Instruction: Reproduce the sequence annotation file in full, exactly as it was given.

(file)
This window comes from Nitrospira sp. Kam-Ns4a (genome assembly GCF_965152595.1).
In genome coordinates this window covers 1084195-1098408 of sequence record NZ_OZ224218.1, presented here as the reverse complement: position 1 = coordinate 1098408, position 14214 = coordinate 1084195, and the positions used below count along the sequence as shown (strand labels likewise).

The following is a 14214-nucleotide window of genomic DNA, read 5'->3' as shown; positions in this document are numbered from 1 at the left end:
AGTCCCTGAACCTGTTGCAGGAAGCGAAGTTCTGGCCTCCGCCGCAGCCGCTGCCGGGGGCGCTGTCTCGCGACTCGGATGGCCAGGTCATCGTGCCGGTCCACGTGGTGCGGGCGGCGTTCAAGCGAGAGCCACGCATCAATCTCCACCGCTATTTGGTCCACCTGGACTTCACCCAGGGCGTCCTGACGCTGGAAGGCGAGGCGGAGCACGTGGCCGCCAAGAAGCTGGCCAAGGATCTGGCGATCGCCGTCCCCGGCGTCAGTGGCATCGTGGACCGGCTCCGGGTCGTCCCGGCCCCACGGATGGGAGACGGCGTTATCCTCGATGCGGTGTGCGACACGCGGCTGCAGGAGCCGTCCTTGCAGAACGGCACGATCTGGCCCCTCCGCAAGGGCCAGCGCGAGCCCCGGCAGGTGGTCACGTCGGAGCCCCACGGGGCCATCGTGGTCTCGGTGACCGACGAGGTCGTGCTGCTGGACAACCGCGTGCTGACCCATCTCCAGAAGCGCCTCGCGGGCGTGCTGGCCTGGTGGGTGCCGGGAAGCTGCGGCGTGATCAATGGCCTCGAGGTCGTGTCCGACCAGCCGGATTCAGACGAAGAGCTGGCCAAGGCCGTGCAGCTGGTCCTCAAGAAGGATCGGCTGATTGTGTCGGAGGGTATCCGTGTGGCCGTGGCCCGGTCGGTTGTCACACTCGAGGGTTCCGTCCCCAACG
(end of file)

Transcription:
This window comes from Nitrospira sp. Kam-Ns4a (genome assembly GCF_965152595.1).
In genome coordinates this window covers 1084195-1098408 of sequence record NZ_OZ224218.1, presented here as the reverse complement: position 1 = coordinate 1098408, position 14214 = coordinate 1084195, and the positions used below count along the sequence as shown (strand labels likewise).

The following is a 14214-nucleotide window of genomic DNA, read 5'->3' as shown; positions in this document are numbered from 1 at the left end:
AGTCCCTGAACCTGTTGCAGGAAGCGAAGTTCTGGCCTCCGCCGCAGCCGCTGCCGGGGGCGCTGTCTCGCGACTCGGATGGCCAGGTCATCGTGCCGGTCCACGTGGTGCGGGCGGCGTTCAAGCGAGAGCCACGCATCAATCTCCACCGCTATTTGGTCCACCTGGACTTCACCCAGGGCGTCCTGACGCTGGAAGGCGAGGCGGAGCACGTGGCCGCCAAGAAGCTGGCCAAGGATCTGGCGATCGCCGTCCCCGGCGTCAGTGGCATCGTGGACCGGCTCCGGGTCGTCCCGGCCCCACGGATGGGAGACGGCGTTATCCTCGATGCGGTGTGCGACACGCGGCTGCAGGAGCCGTCCTTGCAGAACGGCACGATCTGGCCCCTCCGCAAGGGCCAGCGCGAGCCCCGGCAGGTGGTCACGTCGGAGCCCCACGGGGCCATCGTGGTCTCGGTGACCGACGAGGTCGTGCTGCTGGACAACCGCGTGCTGACCCATCTCCAGAAGCGCCTCGCGGGCGTGCTGGCCTGGTGGGTGCCGGGAAGCTGCGGCGTGATCAATGGCCTCGAGGTCGTGTCCGACCAGCCGGATTCAGACGAAGAGCTGGCCAAGGCCGTGCAGCTGGTCCTCAAGAAGGATCGGCTGATTGTGTCGGAGGGTATCCGTGTGGCCGTGGCCCGGTCGGTTGTCACACTCGAGGGTTCCGTCCCCAACG